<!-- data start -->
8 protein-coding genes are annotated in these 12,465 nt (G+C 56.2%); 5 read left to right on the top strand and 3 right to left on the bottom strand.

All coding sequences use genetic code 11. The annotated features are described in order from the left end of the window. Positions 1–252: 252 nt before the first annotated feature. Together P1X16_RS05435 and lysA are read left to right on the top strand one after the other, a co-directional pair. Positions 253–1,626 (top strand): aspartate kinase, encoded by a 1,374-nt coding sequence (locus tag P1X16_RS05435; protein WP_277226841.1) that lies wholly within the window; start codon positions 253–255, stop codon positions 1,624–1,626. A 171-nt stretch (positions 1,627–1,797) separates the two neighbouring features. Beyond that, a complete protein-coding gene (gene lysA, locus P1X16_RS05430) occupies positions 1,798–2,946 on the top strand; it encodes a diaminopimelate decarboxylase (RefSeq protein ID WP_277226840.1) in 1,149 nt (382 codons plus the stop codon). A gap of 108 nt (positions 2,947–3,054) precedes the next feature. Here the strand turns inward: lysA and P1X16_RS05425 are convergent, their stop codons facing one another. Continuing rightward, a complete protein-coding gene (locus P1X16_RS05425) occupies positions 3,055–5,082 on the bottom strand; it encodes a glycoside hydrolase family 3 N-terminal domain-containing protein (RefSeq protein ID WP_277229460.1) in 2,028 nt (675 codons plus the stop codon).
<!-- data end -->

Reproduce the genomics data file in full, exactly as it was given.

8 protein-coding genes are annotated in these 12,465 nt (G+C 56.2%); 5 read left to right on the top strand and 3 right to left on the bottom strand.

All coding sequences use genetic code 11. The annotated features are described in order from the left end of the window. Positions 1–252: 252 nt before the first annotated feature. Together P1X16_RS05435 and lysA are read left to right on the top strand one after the other, a co-directional pair. Positions 253–1,626 (top strand): aspartate kinase, encoded by a 1,374-nt coding sequence (locus tag P1X16_RS05435; protein WP_277226841.1) that lies wholly within the window; start codon positions 253–255, stop codon positions 1,624–1,626. A 171-nt stretch (positions 1,627–1,797) separates the two neighbouring features. Beyond that, a complete protein-coding gene (gene lysA, locus P1X16_RS05430) occupies positions 1,798–2,946 on the top strand; it encodes a diaminopimelate decarboxylase (RefSeq protein ID WP_277226840.1) in 1,149 nt (382 codons plus the stop codon). A gap of 108 nt (positions 2,947–3,054) precedes the next feature. Here the strand turns inward: lysA and P1X16_RS05425 are convergent, their stop codons facing one another. Continuing rightward, a complete protein-coding gene (locus P1X16_RS05425) occupies positions 3,055–5,082 on the bottom strand; it encodes a glycoside hydrolase family 3 N-terminal domain-containing protein (RefSeq protein ID WP_277229460.1) in 2,028 nt (675 codons plus the stop codon).